NHS England will launch fully-funded training places for 1,000 community pharmacy staff to become educational supervisors for pharmacists and pharmacy technicians from September 2023, it has announced.
Of the training places, 500 are reserved for designated prescribing practitioners (DPP) and 500 will be for other educational supervisors, including designated supervisors.
The announcement, published on 29 August 2023, comes after The Pharmaceutical Journal reported in March 2023 that the NHS had tendered a contract for a provider to train 500 community pharmacists to become DPPs by the end of March 2024.
Delivered by pharmacy workforce training provider ProPharmace and coordinated by the Pharmacy Integration Programme at NHS England, the training is designed to ensure that those involved in educational supervision are confident to support learners within community pharmacy.
“Training will be flexible to accommodate work schedules and will allow learners to develop their skills and knowledge around delivering educational supervision while keeping patient safety and person-centred care at the forefront,” the statement said.
David Webb, chief pharmaceutical officer for England, said the training is “part of NHS England’s strategy to increase access to prescribing supervision in community pharmacy and create a culture where existing pharmacist independent prescribers train to become designated prescribing practitioners and designated supervisors as part of their career development”.
“This is part of our work to ensure the NHS is ready to support and mentor the new workforce of pharmacist independent prescribers from 2026,” he said.
Alastair Buxton, director of NHS services at Community Pharmacy England, said the shortage of DPPs “is one of the key barriers to increasing the number of prescribers”, describing the training as “a welcome development”.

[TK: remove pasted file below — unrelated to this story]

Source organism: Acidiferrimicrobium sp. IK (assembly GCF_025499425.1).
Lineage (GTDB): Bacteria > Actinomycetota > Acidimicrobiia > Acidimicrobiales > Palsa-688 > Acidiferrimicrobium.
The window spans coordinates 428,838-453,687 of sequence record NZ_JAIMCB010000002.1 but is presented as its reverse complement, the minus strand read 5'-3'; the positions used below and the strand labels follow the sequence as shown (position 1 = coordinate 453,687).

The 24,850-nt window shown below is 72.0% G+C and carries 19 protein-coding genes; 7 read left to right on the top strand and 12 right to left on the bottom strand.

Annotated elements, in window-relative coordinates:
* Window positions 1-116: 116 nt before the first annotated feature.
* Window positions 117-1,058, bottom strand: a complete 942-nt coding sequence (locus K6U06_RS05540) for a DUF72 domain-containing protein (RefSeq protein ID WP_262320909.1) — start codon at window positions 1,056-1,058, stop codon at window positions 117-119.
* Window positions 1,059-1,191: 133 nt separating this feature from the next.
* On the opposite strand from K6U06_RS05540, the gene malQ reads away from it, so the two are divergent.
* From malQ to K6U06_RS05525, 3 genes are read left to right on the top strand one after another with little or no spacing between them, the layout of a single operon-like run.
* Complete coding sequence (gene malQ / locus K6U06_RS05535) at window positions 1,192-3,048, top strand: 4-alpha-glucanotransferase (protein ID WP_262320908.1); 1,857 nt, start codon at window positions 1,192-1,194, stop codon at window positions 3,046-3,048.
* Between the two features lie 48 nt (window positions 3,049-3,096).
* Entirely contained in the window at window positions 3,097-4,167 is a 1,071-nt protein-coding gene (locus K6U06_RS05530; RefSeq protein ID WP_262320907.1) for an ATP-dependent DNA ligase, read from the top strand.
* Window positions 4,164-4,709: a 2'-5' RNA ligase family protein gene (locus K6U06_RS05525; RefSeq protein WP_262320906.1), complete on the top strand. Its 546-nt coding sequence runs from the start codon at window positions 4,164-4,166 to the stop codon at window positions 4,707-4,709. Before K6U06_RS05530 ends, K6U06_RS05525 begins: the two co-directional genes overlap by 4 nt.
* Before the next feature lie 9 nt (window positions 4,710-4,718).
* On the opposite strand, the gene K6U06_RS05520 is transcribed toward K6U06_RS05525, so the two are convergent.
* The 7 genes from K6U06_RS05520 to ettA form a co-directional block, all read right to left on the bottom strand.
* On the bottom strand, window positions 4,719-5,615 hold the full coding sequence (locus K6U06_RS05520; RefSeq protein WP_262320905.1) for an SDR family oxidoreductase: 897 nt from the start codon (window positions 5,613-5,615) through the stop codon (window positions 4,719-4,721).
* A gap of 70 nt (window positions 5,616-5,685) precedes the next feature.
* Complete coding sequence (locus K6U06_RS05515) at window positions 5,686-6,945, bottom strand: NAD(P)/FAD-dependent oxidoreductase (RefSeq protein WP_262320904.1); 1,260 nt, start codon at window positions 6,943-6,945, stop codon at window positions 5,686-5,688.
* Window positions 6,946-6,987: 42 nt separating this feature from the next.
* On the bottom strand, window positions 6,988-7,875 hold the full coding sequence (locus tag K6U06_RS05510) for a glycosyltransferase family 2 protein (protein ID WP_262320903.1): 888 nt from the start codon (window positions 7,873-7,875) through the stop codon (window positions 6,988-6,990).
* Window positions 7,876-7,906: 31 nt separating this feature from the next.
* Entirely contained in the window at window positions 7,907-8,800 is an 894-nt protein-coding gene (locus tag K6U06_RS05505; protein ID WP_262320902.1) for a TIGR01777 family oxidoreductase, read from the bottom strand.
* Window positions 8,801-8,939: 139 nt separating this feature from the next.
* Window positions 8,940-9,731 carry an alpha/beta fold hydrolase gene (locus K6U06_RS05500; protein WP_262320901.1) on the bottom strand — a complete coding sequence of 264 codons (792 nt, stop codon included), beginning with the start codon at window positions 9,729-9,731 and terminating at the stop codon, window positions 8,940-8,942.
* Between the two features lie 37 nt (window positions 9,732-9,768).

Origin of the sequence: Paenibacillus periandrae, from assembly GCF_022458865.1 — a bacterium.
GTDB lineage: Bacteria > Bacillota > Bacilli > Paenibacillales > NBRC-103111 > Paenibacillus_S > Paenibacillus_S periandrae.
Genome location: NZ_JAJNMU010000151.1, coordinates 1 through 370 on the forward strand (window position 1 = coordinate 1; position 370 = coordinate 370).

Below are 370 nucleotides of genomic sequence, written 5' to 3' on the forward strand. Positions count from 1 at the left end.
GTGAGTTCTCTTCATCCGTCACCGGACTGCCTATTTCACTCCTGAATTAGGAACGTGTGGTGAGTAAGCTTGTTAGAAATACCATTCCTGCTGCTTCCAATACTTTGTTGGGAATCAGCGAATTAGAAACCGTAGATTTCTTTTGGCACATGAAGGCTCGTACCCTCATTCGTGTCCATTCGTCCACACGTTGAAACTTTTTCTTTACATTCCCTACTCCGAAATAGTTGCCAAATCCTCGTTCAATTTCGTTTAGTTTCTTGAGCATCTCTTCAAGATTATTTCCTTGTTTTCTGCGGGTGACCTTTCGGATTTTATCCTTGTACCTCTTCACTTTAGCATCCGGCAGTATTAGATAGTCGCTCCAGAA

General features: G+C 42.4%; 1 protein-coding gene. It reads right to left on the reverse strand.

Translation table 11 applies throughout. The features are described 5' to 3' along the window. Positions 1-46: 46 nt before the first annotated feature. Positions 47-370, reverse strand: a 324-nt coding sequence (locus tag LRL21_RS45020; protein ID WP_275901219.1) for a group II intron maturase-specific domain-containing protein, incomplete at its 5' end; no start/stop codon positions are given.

“However, the time of pharmacists acting as DPPs also needs to be funded and this needs to be addressed by NHS England if the sector is going to be able to significantly increase the number of IPs [independent prescribers] able to provide care to patients.”
Pharmacists have warned of a shortage of DPPs, partly because the majority of roles are unpaid, making it difficult to justify taking the position.
However, the demand for DPPs is set to increase, following a push by NHS England to ensure that community pharmacists in the workforce have the option to train as independent prescribers. In February 2023, NHS England announced another 3,000 funded IP training places would be available for pharmacists in England from April 2023, having previously made almost 3,000 places available from September 2022.
A DPP supervises trainee independent prescribers during the hands-on, or ‘experiential learning’, part of their training. Designated supervisors will be able to support training of pharmacy technicians as well as pharmacists.
Liz Fidler, senior professional advisor in pharmacy technician practice at NHS England, said: “I am delighted that this programme will be supporting the expansion of pharmacy technician education supervisors.
“Education supervisors, using their knowledge and skills, will enable us to support and train more pre- and post-registration pharmacy technicians to develop their clinical roles and services, supporting reforms and building in sustainability for the future.”
Tase Oputu, chair of the Royal Pharmaceutical Society’s English Pharmacy Board, said: “We recognise the urgent need to enhance DPP capacity, driving systemic changes across pre- and post-registration stages. The launch of this new NHS training for pharmacy staff marks an important step in expanding the roles of community pharmacists and pharmacy technicians, and will boost patients’ access to services.
However, she added that “there is an absolute need to introduce protected time for pharmacists”.
Noma Al-Ahmad, managing director of ProPharmace, said: “These programmes will provide an innovative approach to developing educational supervisors and designated prescribing practitioners, considering individual learning needs and career aspirations.”